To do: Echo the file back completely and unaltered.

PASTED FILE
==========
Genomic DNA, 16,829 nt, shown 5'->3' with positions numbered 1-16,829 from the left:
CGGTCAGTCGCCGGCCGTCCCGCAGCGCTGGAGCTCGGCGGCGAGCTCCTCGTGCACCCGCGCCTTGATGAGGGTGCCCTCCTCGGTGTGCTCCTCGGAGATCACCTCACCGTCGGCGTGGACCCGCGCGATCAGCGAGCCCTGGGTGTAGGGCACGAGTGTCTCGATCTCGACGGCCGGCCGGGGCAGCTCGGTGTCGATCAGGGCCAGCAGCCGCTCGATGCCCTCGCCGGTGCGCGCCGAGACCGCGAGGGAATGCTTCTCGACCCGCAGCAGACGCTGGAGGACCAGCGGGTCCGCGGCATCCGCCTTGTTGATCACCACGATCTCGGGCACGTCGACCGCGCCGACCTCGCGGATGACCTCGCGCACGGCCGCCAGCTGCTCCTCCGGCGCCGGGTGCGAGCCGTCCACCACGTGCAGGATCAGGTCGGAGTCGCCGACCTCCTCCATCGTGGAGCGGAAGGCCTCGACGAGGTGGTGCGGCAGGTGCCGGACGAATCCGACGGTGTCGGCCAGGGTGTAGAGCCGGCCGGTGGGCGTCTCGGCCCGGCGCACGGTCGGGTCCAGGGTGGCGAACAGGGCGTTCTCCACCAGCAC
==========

Genomic DNA, 16,829 nt, shown 5'->3' with positions numbered 1-16,829 from the left:
CGGTCAGTCGCCGGCCGTCCCGCAGCGCTGGAGCTCGGCGGCGAGCTCCTCGTGCACCCGCGCCTTGATGAGGGTGCCCTCCTCGGTGTGCTCCTCGGAGATCACCTCACCGTCGGCGTGGACCCGCGCGATCAGCGAGCCCTGGGTGTAGGGCACGAGTGTCTCGATCTCGACGGCCGGCCGGGGCAGCTCGGTGTCGATCAGGGCCAGCAGCCGCTCGATGCCCTCGCCGGTGCGCGCCGAGACCGCGAGGGAATGCTTCTCGACCCGCAGCAGACGCTGGAGGACCAGCGGGTCCGCGGCATCCGCCTTGTTGATCACCACGATCTCGGGCACGTCGACCGCGCCGACCTCGCGGATGACCTCGCGCACGGCCGCCAGCTGCTCCTCCGGCGCCGGGTGCGAGCCGTCCACCACGTGCAGGATCAGGTCGGAGTCGCCGACCTCCTCCATCGTGGAGCGGAAGGCCTCGACGAGGTGGTGCGGCAGGTGCCGGACGAATCCGACGGTGTCGGCCAGGGTGTAGAGCCGGCCGGTGGGCGTCTCGGCCCGGCGCACGGTCGGGTCCAGGGTGGCGAACAGGGCGTTCTCCACCAGCAC